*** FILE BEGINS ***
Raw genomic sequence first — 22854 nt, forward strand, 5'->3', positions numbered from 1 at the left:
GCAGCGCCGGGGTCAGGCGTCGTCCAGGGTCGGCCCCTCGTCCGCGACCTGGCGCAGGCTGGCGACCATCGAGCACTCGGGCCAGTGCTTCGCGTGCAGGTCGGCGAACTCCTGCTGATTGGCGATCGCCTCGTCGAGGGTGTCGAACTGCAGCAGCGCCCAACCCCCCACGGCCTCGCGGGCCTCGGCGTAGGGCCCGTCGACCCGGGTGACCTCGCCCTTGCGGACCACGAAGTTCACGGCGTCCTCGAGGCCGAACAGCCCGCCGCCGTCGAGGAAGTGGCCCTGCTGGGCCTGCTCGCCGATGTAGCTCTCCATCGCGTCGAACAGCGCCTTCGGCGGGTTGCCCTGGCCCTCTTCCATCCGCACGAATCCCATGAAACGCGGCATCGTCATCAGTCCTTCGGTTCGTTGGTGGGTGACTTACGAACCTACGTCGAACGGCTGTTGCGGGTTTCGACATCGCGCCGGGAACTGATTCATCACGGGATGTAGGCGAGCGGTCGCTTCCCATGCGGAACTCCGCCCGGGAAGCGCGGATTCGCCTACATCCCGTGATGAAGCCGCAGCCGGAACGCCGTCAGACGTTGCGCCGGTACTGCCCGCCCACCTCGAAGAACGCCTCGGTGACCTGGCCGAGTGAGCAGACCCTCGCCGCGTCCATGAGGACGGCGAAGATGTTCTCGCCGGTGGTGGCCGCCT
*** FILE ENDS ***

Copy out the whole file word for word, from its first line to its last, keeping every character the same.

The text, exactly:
Raw genomic sequence first — 22854 nt, forward strand, 5'->3', positions numbered from 1 at the left:
GCAGCGCCGGGGTCAGGCGTCGTCCAGGGTCGGCCCCTCGTCCGCGACCTGGCGCAGGCTGGCGACCATCGAGCACTCGGGCCAGTGCTTCGCGTGCAGGTCGGCGAACTCCTGCTGATTGGCGATCGCCTCGTCGAGGGTGTCGAACTGCAGCAGCGCCCAACCCCCCACGGCCTCGCGGGCCTCGGCGTAGGGCCCGTCGACCCGGGTGACCTCGCCCTTGCGGACCACGAAGTTCACGGCGTCCTCGAGGCCGAACAGCCCGCCGCCGTCGAGGAAGTGGCCCTGCTGGGCCTGCTCGCCGATGTAGCTCTCCATCGCGTCGAACAGCGCCTTCGGCGGGTTGCCCTGGCCCTCTTCCATCCGCACGAATCCCATGAAACGCGGCATCGTCATCAGTCCTTCGGTTCGTTGGTGGGTGACTTACGAACCTACGTCGAACGGCTGTTGCGGGTTTCGACATCGCGCCGGGAACTGATTCATCACGGGATGTAGGCGAGCGGTCGCTTCCCATGCGGAACTCCGCCCGGGAAGCGCGGATTCGCCTACATCCCGTGATGAAGCCGCAGCCGGAACGCCGTCAGACGTTGCGCCGGTACTGCCCGCCCACCTCGAAGAACGCCTCGGTGACCTGGCCGAGTGAGCAGACCCTCGCCGCGTCCATGAGGACGGCGAAGATGTTCTCGCCGGTGGTGGCCGCCT